The notes and pictures…unfortunately, you've been given an up-close look at my life, my friendships, and my relationships by some of these things that were in that car. I can't help but feel violated over that aspect of the whole ordeal. It's my hope you tossed those things out somewhere instead of holding onto them or even going through them. Regardless, there's a chance you'll see the pictures of those I love: one of my dearest friends, my nieces, my brother, etc. I hadn't taken that folder of pictures inside yet. I'm pretty sure there were even a few of me as a child. Those notes...I actually didn't know were in there until the other day, but they are. The other day I discovered, there's a letter from the first one to ever break my heart that fell out of an old file folder at some point (I never got around to taking it in the house), and there's a letter I had written to a good friend that hadn't been dropped in the mail yet. Those are pieces of me, and I hate that you have them. 

I'm quite sure there were other things in there, but I can't really recall (aside from my CD collection that had been added to off and on since about 1999). All I know are the things that were the most special to me. Sure, it's stuff. Stuff can be replaced, and the memories remain. But, next time you decide to take something that doesn't belong to you, it would be really cool if you'd stop and think for a minute that, just maybe, the person you're taking it from is, in fact, a real person. Please find a shred of your humanity as you're out there, and think about the fact that you pretty much always have another option aside from taking things that don't belong to you.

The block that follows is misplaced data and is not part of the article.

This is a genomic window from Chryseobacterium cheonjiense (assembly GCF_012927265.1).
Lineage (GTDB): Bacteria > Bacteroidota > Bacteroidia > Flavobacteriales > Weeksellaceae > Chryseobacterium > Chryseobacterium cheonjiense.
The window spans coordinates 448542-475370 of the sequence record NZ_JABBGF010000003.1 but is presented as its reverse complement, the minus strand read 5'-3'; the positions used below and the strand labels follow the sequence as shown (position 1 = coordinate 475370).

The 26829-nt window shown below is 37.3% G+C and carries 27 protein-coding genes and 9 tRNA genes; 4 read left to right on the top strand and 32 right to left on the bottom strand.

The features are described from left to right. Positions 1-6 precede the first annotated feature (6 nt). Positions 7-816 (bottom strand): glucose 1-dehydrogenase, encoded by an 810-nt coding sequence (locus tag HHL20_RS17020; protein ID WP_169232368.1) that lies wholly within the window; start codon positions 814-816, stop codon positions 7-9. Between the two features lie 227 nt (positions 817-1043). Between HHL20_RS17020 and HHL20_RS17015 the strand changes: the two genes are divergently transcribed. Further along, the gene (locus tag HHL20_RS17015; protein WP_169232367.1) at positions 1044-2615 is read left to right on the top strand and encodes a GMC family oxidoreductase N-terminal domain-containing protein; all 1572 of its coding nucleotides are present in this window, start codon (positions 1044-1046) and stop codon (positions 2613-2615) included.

On one final note, I'd just like to let you know that the vehicle you stole was the first big purchase I ever made. When I bought it, my hands were shaking, because I was so excited and SO nervous. It was the biggest commitment I've ever made. I'd also like you to know that for the first year I had it, I smiled every time my payment statement came in the mail. It was a badge of honor for me to be able to work for and pay for something new. I hope that somewhere down the line you, too, can actually work for something for yourself and find pride in that. It's a truly exhilarating thing to grow up a bit and work hard for something you can call your own. 


The girl whose things do not belong to you

P.S. That iPod was full of fun, empowering female songs (as well as plenty of other items). I hope you feel like a legitimate badass driving around town listening to Britney Spears, Beyonce, Miranda Lambert, and Cher. Or, if you're currently stripping my beloved car for parts, turn up the iPod and let it be your background music. I'm sure it'll make you feel big and tough. Good day.